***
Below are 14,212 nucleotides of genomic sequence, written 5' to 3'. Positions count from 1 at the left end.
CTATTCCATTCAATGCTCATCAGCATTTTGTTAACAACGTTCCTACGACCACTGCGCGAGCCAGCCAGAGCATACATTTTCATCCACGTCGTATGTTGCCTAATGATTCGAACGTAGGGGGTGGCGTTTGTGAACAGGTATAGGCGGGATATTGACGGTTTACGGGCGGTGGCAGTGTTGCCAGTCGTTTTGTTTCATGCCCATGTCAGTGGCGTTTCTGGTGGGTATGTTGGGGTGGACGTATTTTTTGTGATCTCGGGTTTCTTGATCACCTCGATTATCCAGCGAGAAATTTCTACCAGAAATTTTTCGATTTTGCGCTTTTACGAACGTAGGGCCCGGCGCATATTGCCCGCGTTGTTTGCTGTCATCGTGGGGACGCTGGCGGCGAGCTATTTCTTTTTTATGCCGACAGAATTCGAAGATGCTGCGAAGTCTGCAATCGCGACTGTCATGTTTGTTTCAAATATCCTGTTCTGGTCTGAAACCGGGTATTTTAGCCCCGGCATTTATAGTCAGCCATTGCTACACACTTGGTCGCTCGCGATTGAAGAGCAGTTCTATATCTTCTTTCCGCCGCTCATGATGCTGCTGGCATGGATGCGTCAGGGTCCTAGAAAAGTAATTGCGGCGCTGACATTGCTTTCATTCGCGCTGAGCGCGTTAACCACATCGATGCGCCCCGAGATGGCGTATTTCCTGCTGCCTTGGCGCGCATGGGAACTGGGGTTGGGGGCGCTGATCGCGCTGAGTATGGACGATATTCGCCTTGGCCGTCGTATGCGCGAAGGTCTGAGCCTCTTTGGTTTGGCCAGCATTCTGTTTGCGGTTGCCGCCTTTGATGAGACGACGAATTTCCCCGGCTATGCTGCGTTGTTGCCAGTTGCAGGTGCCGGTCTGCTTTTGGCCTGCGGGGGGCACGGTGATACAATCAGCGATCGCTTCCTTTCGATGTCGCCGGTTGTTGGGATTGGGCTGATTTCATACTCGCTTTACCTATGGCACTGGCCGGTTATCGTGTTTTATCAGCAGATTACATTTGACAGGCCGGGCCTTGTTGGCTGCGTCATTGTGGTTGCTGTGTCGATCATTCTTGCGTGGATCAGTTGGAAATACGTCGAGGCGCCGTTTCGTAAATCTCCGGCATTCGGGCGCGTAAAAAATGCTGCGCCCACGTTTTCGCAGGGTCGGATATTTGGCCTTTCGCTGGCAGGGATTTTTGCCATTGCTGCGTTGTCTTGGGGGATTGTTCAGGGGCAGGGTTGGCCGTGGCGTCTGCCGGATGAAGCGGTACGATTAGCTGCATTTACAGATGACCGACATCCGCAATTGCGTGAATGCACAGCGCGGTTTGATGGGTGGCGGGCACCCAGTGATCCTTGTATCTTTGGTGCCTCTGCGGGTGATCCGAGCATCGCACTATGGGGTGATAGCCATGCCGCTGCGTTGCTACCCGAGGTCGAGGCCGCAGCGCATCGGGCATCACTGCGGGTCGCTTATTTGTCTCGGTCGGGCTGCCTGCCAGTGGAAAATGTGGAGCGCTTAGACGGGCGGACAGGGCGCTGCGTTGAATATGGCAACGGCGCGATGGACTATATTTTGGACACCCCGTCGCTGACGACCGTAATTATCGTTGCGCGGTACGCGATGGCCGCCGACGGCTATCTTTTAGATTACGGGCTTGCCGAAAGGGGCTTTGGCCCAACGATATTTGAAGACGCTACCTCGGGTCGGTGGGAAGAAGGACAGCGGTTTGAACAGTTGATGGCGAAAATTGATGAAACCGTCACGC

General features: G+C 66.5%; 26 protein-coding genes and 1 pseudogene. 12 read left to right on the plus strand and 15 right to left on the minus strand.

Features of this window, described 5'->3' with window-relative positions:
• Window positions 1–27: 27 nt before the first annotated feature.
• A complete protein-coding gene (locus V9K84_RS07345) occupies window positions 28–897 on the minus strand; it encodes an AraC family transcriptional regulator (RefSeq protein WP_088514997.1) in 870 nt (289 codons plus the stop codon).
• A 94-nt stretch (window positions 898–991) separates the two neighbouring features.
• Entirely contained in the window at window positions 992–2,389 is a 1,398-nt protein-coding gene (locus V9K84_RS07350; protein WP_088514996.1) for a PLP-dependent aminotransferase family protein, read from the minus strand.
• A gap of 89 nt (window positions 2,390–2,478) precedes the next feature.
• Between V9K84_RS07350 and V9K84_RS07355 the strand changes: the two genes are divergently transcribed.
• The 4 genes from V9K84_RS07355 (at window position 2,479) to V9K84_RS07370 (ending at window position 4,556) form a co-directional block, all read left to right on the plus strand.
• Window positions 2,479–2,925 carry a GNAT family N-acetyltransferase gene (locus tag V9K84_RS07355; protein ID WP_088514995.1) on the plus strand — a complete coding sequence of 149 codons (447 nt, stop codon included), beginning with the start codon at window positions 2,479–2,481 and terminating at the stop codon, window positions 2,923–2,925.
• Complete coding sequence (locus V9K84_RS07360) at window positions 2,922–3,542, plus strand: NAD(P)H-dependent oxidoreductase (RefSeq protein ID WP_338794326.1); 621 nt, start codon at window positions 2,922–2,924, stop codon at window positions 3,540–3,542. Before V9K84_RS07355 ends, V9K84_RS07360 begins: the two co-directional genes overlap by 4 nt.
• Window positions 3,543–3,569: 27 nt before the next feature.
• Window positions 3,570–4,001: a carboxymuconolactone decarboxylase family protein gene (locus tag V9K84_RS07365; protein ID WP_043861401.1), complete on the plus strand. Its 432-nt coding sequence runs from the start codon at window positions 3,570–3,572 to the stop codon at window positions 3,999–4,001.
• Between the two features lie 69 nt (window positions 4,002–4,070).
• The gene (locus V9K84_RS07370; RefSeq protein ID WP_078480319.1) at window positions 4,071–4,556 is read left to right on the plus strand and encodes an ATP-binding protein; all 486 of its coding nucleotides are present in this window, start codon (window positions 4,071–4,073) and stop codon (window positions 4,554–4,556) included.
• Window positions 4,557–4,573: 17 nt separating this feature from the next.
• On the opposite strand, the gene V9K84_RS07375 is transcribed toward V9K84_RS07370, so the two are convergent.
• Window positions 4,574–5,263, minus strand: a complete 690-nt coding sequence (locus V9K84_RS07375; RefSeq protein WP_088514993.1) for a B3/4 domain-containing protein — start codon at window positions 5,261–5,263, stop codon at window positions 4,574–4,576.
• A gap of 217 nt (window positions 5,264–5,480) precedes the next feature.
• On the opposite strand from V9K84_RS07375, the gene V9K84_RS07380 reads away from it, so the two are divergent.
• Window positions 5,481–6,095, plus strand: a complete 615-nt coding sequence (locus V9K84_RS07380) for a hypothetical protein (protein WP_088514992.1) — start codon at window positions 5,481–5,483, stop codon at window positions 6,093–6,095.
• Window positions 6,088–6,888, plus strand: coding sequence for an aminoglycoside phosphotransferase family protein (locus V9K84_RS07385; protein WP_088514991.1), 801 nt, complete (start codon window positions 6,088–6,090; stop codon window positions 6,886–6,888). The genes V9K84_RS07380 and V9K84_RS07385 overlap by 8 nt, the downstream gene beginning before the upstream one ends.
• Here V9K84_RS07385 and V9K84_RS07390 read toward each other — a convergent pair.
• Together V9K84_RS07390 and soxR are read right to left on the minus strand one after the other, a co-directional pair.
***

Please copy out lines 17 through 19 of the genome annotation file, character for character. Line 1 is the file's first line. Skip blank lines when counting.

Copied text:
• The gene (locus V9K84_RS07370; RefSeq protein ID WP_078480319.1) at window positions 4,071–4,556 is read left to right on the plus strand and encodes an ATP-binding protein; all 486 of its coding nucleotides are present in this window, start codon (window positions 4,071–4,073) and stop codon (window positions 4,554–4,556) included.
• Window positions 4,557–4,573: 17 nt separating this feature from the next.
• On the opposite strand, the gene V9K84_RS07375 is transcribed toward V9K84_RS07370, so the two are convergent.